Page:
Pass-by-value, Garbage Collection, Final

Java is always pass-by-value.

The problem we’re facing here is statements like – Objects are passed by reference, and primitives are passed by value – This is wrong or partially correct. Everyone will agree that primitive values are passed by value, there is no such thing as pointers/reference to a primitive. However Objects are not passed by reference. A correct statement would be Objects reference are passed by value. Lets take an example:


package mynotes.shortConcepts;

public class Point {

private double x;
 private double y;

public Point(double x, double y) {
 this.x = x;
 this.y = y;
 }

@Override
 public String toString() {
 return "X::" + this.x + " Y::" + this.y;
 }

public double getX() {
 return x;
 }

public void setX(double x) {
 this.x = x;
 }

public double getY() {
 return y;
 }

public void setY(double y) {
 this.y = y;
 }

}


package mynotes.shortConcepts;

public class PassByValue {

public static void tricky(Point p1, Point p2) {
 p1.setX(100);
 p1.setY(100);
 Point temp = p1;
 p1 = p2;
 p2 = temp;
 System.out.println("p1::"+p1);
 System.out.println("p2::"+p2);
 }

public static void main(String[] args) {

Point point1=new Point(0,0);
 Point point2=new Point(50,50);
 System.out.println("Point1::"+point1);
 System.out.println("Point2::"+point2);
 tricky(point1,point2);
 System.out.println("Point1::"+point1);
 System.out.println("Point2::"+point2);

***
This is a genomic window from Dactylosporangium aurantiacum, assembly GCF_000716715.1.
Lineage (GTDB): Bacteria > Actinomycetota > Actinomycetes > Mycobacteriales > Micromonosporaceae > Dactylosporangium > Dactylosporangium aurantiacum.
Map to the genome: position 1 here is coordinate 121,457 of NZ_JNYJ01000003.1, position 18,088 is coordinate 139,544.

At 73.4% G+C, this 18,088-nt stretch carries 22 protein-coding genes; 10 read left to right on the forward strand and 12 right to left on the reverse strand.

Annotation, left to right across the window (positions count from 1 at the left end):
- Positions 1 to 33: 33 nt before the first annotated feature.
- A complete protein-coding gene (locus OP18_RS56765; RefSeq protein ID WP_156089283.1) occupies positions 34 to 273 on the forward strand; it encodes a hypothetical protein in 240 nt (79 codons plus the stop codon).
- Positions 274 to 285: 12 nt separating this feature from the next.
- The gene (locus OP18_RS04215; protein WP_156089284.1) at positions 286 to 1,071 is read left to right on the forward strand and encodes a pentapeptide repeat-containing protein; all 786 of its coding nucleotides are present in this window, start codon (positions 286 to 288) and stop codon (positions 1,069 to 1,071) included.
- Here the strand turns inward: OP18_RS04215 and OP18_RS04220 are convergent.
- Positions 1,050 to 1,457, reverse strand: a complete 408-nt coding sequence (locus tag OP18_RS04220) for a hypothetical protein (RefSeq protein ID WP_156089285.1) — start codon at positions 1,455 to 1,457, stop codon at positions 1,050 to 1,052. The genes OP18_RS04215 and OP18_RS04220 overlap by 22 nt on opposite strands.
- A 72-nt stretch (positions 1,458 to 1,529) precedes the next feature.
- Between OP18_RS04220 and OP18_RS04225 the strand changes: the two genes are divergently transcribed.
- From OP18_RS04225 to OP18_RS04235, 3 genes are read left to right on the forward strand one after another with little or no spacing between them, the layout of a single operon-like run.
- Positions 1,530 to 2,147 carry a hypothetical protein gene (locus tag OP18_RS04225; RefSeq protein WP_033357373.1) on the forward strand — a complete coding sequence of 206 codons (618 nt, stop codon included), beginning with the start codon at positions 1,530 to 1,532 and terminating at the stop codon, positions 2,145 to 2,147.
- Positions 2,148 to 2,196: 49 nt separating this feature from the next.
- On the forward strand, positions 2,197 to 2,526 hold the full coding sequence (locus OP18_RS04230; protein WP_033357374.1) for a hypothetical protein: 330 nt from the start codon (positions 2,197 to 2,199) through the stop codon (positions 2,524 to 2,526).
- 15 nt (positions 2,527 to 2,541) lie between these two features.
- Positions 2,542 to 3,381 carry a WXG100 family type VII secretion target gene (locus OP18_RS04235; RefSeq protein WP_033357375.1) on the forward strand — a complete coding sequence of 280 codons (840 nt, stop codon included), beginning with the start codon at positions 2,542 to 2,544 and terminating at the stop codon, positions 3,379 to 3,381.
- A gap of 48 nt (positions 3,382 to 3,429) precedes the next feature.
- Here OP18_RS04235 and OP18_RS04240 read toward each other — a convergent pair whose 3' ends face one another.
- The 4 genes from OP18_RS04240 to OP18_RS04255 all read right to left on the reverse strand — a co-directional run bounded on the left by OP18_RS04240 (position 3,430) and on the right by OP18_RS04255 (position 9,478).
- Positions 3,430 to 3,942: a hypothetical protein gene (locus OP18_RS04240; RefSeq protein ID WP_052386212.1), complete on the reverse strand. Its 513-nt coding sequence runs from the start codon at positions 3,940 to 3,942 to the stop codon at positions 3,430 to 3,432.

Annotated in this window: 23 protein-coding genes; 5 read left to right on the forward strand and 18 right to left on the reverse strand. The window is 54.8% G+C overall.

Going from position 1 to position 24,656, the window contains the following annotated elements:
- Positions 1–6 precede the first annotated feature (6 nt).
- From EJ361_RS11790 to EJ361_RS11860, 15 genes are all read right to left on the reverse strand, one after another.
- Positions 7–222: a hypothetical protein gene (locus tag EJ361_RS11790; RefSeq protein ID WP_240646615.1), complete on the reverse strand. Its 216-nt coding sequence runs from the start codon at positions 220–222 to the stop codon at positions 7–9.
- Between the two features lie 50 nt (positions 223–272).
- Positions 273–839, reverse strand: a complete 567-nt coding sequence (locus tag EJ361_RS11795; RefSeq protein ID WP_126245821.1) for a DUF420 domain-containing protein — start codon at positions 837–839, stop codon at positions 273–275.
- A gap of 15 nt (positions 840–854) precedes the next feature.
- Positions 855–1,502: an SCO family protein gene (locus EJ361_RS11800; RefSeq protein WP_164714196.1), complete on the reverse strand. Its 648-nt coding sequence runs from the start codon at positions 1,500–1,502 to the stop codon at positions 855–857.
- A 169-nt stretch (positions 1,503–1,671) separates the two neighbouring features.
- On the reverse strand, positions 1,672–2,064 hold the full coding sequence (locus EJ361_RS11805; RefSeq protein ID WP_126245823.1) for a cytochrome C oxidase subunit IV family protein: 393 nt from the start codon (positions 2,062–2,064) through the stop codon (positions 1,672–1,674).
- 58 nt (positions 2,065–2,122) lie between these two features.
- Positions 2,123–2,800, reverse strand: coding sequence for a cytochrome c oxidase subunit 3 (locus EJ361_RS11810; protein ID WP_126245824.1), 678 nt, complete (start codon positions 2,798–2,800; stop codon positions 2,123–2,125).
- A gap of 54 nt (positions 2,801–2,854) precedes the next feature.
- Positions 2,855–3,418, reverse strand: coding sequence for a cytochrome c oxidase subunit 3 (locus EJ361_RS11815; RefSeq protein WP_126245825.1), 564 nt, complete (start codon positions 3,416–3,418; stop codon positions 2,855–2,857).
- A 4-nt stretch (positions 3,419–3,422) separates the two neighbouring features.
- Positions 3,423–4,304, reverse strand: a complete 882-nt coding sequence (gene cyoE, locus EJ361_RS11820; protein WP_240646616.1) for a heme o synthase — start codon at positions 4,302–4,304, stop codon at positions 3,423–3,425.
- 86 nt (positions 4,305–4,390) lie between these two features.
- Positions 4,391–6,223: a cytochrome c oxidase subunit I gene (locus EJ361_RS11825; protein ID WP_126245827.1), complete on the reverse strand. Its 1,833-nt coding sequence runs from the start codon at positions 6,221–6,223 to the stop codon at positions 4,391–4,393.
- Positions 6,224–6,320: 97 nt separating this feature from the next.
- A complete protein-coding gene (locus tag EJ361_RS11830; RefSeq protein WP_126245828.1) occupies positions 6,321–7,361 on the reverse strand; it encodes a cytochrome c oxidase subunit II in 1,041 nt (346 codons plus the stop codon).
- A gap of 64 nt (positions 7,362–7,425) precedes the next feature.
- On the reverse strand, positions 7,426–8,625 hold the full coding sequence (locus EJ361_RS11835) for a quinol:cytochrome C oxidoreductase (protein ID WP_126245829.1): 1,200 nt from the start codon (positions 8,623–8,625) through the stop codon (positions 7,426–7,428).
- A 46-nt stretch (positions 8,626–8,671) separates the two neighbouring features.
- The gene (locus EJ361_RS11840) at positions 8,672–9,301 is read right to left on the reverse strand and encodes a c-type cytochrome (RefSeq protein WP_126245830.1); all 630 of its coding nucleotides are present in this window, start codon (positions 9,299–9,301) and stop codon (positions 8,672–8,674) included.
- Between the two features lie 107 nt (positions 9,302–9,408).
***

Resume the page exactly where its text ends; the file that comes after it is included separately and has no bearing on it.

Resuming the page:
}

}

Output:


Point1::X::0.0 Y::0.0
Point2::X::50.0 Y::50.0
p1::X::50.0 Y::50.0
p2::X::100.0 Y::100.0
Point1::X::100.0 Y::100.0
Point2::X::50.0 Y::50.0

The method successfully alters the value of point1, however, a swap of point1 and point2 fails! This is the major source of confusion. In the main() method, point1 and point2 are nothing more than object references. When you pass point1 and point2 to the tricky() method, Java passes the references by value just like any other parameter. This means the references passed to the method are actually copies of the original references.

Garbage Collection

Storage for objects is allocated in a designated part of the memory called the heap. Having an automatic garbage collector frees the programmer from the responsibility of writing code for deleting objects. Time critical applications should bear in mind that the automatic garbage collector runs as a background task and may have a negative impact on their performance. An automatic garbage collector essentially performs two tasks:

  • decides if and when memory needs to be reclaimed
  • finds objects that are no longer needed by the program and reclaims their storage

A method need not always leave objects to be garbage collected after its termination. It can facilitate garbage collection by taking suitable action, for example, by nulling references.

Object Finalization

Object finalization provides an object with a last resort to undertake any action before its storage is reclaimed. The automatic garbage collector calls the finalize() method in an object that is eligible for garbage collection before actually destroying the object. The finalize() method is defined in the Object class.

protected void finalize() throws Throwable